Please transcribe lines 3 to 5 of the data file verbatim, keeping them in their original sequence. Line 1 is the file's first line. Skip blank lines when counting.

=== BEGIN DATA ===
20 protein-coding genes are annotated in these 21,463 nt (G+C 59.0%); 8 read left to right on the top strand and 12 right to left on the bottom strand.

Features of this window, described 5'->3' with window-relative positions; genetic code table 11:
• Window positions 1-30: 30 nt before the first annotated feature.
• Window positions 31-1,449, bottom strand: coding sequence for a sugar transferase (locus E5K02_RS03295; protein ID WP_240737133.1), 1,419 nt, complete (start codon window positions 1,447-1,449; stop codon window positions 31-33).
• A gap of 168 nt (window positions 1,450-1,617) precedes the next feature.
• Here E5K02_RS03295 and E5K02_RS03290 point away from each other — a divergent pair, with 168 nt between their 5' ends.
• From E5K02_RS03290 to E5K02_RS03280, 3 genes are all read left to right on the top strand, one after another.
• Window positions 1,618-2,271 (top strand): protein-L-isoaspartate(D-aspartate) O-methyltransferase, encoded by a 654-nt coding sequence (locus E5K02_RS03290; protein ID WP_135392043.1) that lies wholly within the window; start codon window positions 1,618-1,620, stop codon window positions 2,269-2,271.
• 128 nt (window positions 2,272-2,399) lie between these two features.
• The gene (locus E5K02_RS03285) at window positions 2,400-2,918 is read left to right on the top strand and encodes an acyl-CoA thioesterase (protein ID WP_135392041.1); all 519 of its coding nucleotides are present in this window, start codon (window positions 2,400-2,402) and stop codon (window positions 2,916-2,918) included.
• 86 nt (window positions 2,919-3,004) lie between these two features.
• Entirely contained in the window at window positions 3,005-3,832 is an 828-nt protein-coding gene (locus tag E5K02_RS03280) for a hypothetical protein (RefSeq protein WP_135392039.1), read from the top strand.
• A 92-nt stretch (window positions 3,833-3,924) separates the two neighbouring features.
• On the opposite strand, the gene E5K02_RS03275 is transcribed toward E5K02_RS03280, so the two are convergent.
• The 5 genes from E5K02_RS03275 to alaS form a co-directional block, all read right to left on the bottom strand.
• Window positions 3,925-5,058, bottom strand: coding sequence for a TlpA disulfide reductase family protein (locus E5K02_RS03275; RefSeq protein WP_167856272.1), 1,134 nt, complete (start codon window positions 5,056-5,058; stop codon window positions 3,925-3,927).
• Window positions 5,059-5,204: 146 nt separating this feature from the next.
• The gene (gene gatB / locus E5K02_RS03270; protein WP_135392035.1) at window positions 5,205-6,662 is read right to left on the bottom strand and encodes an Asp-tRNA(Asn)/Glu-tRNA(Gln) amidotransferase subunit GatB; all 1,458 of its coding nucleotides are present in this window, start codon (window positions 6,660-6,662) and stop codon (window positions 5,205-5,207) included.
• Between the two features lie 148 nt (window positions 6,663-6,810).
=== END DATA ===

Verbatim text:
• Window positions 1-30: 30 nt before the first annotated feature.
• Window positions 31-1,449, bottom strand: coding sequence for a sugar transferase (locus E5K02_RS03295; protein ID WP_240737133.1), 1,419 nt, complete (start codon window positions 1,447-1,449; stop codon window positions 31-33).
• A gap of 168 nt (window positions 1,450-1,617) precedes the next feature.